Using a rough calculation, this was a cost of approximately Â£6,000.
This is probably about Â£200 a class on my reckoning - my determination to attend was far stronger than the reality.
It has been a decade in which my various incarnations of gym kit have been winging their way merrily in the boot of my car, like a talisman to magically make me fit into those jeans from my slimmer phase - while rarely seeing the inside of the actual gym.
Unlikely, as the kit is usually accompanied by shopping bags containing my food-frenemies including large bags of salt ‘n’ vinegar crisps, custard tarts and huge packets of pasta to be cooked without careful weighing and portion-sizing.
It’s not that I no longer care about fitness, it’s just I’ve realised if I don’t even attend the lovely spa, I’m probably not going to get on the cross-trainer either.
I’m not giving up on fitness though.
As I get older, I have become more, not less, conscious of those extra pounds creeping on for health reasons - not just the size of pants you have to buy.
But weight and issues around it are still influences for my friends in their 30s, 40s, and beyond.
That cultural conditioning of being overweight, the pressure to look good, to lose a few pounds and the impact on confidence is endemic in our generation.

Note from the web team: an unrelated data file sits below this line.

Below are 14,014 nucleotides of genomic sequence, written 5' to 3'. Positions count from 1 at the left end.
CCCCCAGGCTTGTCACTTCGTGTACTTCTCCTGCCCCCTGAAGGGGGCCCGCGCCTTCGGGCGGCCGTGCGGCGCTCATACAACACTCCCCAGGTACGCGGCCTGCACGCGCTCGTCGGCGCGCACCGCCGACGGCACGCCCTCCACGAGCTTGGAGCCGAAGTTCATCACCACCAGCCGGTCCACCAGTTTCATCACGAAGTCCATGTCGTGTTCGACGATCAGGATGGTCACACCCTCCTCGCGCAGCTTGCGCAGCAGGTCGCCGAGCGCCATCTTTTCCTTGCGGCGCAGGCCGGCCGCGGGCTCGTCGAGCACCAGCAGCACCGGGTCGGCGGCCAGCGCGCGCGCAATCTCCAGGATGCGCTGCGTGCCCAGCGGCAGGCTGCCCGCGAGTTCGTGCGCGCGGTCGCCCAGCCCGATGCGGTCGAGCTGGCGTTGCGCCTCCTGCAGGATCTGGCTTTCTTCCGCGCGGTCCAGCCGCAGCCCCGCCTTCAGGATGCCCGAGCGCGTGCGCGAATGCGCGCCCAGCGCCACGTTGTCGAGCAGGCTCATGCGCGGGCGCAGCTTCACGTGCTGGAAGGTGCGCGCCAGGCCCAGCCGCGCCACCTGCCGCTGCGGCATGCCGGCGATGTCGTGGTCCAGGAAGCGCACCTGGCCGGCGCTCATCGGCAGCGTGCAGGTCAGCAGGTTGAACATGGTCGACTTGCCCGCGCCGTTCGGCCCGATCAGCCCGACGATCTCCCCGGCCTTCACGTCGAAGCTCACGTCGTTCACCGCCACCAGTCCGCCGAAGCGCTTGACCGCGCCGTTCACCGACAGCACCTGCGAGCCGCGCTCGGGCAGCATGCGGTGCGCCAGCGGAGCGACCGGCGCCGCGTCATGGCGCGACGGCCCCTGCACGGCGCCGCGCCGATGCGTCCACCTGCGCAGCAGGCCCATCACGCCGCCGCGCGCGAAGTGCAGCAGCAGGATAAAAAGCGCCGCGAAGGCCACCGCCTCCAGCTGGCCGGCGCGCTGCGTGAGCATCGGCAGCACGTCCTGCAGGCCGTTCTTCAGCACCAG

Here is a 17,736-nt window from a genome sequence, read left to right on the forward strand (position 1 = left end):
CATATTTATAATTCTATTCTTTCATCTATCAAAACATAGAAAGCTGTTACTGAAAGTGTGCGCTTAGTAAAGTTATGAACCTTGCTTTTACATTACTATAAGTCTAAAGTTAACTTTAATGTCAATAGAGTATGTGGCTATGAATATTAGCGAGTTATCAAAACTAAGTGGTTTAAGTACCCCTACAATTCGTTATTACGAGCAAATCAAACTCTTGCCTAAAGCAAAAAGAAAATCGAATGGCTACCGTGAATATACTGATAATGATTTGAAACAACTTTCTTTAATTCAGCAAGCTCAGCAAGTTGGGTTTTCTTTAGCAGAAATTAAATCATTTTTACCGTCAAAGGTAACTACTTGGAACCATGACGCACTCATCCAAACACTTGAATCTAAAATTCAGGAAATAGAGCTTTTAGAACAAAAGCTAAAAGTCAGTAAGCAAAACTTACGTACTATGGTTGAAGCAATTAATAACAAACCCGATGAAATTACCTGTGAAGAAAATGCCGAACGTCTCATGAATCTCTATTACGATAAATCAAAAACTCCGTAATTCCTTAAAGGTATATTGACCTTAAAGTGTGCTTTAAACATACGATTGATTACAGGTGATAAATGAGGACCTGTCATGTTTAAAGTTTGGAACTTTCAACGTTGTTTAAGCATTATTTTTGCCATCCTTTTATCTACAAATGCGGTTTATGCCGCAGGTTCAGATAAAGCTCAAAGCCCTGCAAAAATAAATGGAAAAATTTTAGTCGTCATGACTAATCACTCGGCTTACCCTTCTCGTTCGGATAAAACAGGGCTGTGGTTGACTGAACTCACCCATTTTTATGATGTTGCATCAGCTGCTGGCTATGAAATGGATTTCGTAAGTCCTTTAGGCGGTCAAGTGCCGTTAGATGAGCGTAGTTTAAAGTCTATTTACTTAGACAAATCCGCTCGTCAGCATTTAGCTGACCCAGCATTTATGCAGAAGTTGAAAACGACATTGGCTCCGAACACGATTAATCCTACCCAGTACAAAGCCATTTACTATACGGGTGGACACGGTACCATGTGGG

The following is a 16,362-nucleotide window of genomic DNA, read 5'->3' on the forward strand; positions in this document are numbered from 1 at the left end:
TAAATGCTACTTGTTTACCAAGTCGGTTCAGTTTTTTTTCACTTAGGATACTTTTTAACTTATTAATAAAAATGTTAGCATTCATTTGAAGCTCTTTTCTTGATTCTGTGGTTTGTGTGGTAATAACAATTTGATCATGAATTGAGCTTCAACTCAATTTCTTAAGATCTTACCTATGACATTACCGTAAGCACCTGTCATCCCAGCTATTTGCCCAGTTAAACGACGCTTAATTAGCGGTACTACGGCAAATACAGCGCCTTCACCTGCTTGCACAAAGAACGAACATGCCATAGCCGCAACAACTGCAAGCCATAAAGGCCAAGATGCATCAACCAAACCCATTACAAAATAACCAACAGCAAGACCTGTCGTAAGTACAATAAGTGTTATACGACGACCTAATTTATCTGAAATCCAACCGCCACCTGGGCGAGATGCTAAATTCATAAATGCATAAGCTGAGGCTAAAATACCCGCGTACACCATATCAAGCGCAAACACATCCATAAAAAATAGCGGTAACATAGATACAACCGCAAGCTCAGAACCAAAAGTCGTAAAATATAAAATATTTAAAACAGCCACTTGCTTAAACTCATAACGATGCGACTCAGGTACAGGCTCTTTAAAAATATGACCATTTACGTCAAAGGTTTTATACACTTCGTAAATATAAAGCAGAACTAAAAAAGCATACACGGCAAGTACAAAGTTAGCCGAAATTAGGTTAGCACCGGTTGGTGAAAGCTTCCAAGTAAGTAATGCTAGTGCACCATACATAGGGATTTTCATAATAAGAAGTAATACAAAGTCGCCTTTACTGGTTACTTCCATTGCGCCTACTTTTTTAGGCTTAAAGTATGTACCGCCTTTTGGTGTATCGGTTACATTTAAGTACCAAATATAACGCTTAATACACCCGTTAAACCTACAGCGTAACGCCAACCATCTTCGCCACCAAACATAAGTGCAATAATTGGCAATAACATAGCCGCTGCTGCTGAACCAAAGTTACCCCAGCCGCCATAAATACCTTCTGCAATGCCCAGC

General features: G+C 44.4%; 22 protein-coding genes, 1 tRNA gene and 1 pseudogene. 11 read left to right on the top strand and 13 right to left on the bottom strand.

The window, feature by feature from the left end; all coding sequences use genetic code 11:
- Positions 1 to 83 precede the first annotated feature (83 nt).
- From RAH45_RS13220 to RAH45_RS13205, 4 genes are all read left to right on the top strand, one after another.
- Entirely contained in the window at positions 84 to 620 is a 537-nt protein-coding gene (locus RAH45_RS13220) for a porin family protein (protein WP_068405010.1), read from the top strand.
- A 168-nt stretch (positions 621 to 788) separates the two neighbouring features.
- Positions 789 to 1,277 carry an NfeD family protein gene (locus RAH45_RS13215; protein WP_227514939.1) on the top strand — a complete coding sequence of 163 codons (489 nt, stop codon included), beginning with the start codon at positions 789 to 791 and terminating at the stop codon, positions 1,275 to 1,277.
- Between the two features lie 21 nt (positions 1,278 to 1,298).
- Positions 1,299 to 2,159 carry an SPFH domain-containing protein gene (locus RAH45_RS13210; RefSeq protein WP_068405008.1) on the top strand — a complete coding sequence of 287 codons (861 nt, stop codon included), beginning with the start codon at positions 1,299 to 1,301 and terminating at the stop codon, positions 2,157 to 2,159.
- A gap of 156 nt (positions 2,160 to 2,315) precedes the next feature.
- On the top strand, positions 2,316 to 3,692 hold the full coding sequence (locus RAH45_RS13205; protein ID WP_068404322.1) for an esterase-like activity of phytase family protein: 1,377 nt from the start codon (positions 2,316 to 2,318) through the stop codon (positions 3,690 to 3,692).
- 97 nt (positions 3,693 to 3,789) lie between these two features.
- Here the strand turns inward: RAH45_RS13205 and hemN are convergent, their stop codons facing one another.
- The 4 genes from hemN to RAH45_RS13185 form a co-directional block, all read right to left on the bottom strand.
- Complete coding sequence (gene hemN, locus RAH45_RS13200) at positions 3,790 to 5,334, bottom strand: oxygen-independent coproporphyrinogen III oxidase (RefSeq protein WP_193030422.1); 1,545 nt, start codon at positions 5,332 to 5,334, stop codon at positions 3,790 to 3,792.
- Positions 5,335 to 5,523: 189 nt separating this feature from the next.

Insecurity is by no means the exclusive realm of teenage girls, that is simply for most of us when it starts.
Now in my 40s, I still spend far too much time worrying how I look, while lacking the determination to make any radical changes.
But my guilt has cost me a fortune.
With the advent of new and cruel ways to promote inadequacy - Instagram being one - the narrative around weight and size is changing and new role models are creeping into view.
Youngsters do not just idolise stick-thin Kate Moss-types like we did.
Fitness is now practically a cult and Insta-pressure is at its highest, so the fitness industry is booming - but the mirror doesn’t lie and, as a nation, we are fatter than ever - and poorer.
Something’s not right.